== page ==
Welcome to the Weekly Whip. Your one-stop shop for Lib Dem Parliamentary updates, covering the week that was and the week to come.
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Weekly Whip w/c 18th April
Monday 18th May
Monday started with Ministerial Questions to the Treasury and the Department for Transport. Where Munira Wilson questioned the government on what they are doing to protect the aviation industry and prevent the loss of jobs in that sector.
Then followed a Ministerial Statement from the Department for Health and Social Care, with an update on the response to Covid 19. Daisy Cooper asked the government to bring forward primary legislation to govern the collection and any potential misuse of data. This is particularly important as the government is pushing forward with a centralised approach to the NHS tracing app. Sarah Olney also asked about the training that the tens of thousands of COVID tracers the Department of Health and Social Care.
The house then went to the substantive business of the day. Namely the second reading of the Immigration and Social Security Coordination (EU Withdrawal) Bill. This bill if passed in its current form would end free movement to work. That with other measures in the bill would show the biggest fundamental change to our immigration system in over 50 years.
The second reading is the point where MPs vote on the general principle of a bill not the line by line details of the bill. MPs can, however, amend a bill at second reading via a reasoned amendment. This gives MPs the chance to highlight their dissatisfaction with the bill. Christine Jardine with other Lib Dem MPs put a reasoned amendment on this Bill forward.
Today the Immigration Bill gets its second reading.— Lib Dem Whips 🔶 (@LibWhips) May 18, 2020
We hope the speaker will select our reasoned amendment rejecting the Governments immigration plans.
The debate will start at 4.45pm. https://t.co/UbYxBy7w4G
Tuesday 19th May
We started off the day with Ministerial Questions to the Department for Food and Rural Affairs. Then more onto questions to the MPs that are spokespeople responsible for public bodies that heavily interact with parliament. Namely the Church Commissioners, the House of Commons Commission, the Parliamentary Works Sponsor Body, the Public Accounts Commission and the Speaker's Committee on the Electoral Commission.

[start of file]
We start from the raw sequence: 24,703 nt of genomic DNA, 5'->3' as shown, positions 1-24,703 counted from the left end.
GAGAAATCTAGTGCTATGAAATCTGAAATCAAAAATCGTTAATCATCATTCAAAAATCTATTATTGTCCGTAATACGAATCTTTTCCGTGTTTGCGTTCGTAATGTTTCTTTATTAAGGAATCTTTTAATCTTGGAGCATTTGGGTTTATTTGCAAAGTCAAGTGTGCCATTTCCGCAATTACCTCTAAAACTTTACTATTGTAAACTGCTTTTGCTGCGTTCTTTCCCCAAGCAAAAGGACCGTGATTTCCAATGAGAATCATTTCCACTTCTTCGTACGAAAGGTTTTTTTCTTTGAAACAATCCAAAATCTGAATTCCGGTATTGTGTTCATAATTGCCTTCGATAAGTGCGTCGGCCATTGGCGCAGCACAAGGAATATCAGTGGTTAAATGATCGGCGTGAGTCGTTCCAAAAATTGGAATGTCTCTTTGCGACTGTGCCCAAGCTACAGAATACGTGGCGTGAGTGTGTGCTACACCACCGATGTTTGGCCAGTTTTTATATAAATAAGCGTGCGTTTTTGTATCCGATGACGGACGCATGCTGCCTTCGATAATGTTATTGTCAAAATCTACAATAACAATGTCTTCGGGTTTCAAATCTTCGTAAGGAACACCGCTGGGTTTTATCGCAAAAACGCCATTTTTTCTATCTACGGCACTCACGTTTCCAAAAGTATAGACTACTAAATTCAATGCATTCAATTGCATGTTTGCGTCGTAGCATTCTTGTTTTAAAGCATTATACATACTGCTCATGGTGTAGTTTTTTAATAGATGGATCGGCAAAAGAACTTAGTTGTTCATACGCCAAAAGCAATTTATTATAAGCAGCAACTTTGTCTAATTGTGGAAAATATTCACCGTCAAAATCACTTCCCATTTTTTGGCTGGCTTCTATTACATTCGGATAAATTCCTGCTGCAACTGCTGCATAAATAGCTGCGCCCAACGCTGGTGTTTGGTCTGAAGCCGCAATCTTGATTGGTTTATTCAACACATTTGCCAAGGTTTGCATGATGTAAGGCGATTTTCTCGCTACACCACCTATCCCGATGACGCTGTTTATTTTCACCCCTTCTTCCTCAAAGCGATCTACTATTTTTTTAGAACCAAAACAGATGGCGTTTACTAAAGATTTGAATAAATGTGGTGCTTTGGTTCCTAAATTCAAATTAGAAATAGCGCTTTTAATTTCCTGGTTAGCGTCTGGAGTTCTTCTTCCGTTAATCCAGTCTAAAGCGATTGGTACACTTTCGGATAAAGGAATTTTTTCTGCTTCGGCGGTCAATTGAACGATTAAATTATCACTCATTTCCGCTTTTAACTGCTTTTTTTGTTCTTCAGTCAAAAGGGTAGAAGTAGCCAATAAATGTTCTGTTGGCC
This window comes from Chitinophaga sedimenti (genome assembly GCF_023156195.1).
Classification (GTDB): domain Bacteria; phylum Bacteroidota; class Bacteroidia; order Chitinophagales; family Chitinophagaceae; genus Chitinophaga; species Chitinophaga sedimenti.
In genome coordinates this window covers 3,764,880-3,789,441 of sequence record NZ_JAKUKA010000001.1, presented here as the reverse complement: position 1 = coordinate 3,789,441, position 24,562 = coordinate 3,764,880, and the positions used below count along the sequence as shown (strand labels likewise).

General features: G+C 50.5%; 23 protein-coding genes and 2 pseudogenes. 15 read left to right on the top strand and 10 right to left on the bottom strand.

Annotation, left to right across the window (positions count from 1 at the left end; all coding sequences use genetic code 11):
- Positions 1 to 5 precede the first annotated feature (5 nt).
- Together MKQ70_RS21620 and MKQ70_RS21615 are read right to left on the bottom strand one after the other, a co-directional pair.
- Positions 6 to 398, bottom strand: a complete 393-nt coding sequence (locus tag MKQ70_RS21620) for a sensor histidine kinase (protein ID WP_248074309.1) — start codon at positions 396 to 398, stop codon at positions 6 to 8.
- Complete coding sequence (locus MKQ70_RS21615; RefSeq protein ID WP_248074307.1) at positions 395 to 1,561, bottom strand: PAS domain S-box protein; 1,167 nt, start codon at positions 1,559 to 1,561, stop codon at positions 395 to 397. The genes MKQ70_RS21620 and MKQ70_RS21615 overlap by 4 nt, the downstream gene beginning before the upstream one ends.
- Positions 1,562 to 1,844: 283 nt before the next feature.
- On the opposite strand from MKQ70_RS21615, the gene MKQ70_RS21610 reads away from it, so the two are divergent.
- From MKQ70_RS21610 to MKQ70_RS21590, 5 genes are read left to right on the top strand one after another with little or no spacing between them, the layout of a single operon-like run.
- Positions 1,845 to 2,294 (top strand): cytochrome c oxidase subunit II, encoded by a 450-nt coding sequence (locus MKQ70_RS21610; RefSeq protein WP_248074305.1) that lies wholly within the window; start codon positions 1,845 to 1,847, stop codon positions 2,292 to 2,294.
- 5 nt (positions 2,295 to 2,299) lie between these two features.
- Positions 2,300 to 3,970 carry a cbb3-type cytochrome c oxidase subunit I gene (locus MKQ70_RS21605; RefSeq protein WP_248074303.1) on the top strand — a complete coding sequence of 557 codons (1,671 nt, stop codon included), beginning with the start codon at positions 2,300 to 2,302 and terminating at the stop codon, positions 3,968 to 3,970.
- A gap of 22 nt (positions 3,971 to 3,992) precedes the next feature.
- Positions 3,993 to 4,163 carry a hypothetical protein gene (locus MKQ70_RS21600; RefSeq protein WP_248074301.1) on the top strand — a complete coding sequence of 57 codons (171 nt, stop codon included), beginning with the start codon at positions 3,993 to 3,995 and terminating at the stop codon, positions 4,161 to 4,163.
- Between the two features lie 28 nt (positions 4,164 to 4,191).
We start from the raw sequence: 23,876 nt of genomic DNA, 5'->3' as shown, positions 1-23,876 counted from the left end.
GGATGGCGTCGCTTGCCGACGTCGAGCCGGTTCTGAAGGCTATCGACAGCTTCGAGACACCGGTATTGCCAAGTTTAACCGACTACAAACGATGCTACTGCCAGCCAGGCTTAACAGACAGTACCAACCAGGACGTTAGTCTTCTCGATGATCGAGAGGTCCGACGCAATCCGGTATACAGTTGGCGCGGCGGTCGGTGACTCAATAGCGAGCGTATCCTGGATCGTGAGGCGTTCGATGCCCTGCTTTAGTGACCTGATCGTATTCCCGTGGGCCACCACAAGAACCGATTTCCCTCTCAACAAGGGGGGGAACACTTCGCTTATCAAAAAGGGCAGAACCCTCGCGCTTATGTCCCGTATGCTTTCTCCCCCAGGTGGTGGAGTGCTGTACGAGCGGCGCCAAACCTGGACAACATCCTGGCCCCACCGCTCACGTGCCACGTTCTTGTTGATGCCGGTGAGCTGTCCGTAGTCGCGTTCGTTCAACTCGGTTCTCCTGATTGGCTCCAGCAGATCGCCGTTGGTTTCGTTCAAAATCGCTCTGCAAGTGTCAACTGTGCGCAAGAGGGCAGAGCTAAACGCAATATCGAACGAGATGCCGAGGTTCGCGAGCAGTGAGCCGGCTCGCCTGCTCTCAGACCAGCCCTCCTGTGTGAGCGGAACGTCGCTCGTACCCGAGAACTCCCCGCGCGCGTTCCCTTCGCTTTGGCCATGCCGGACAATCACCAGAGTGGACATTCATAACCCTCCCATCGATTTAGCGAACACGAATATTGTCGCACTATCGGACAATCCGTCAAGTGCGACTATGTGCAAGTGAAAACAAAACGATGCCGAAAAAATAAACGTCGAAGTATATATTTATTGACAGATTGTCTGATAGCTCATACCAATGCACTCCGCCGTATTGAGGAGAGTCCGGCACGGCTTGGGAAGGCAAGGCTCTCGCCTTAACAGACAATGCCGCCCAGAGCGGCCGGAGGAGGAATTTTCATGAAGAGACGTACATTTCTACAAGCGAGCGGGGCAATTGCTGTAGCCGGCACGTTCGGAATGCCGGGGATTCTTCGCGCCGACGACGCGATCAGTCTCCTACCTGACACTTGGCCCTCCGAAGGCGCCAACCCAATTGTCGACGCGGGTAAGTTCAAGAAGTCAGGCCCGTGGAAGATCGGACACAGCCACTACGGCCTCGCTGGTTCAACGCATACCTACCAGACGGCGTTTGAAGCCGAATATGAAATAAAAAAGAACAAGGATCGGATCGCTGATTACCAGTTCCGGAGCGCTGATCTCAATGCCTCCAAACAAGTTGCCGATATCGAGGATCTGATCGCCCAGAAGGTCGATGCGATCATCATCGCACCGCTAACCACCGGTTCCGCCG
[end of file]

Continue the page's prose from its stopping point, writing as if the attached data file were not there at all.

Ministerial Questions were followed by two Urgent Questions. The first was to the Health Secretary on COVID 19 outbreaks in care homes. Munira Wilson leads on this for the Lib Dems.
Here's me asking the Health Secretary today to ensure we provide urgent support to care workers to protect their mental health and wellbeing during and following this crisis. Many are suffering unimaginable trauma. @MattHancock promised to look at my proposals. https://t.co/rae8o3mW4D— Munira Wilson MP (@munirawilson) May 19, 2020
Alistair Carmichael also questioned the government on what it was doing to protect the Mental Health of Care Workers.
We urgently need an action plan on frontline mental health that has the support of all four governments of the UK.— Liberal Democrats (@LibDems) May 19, 2020
We're glad that the Health Secretary has said he would look at our proposals for improving mental health support.
Find out more ⬇️https://t.co/LU61x2orPT pic.twitter.com/gnG4OOJHZt
Update: After both Munira and Alistair’s interventions,the government is looking at the Lib Dem plans for 24-hour mental health support for NHS and care workers.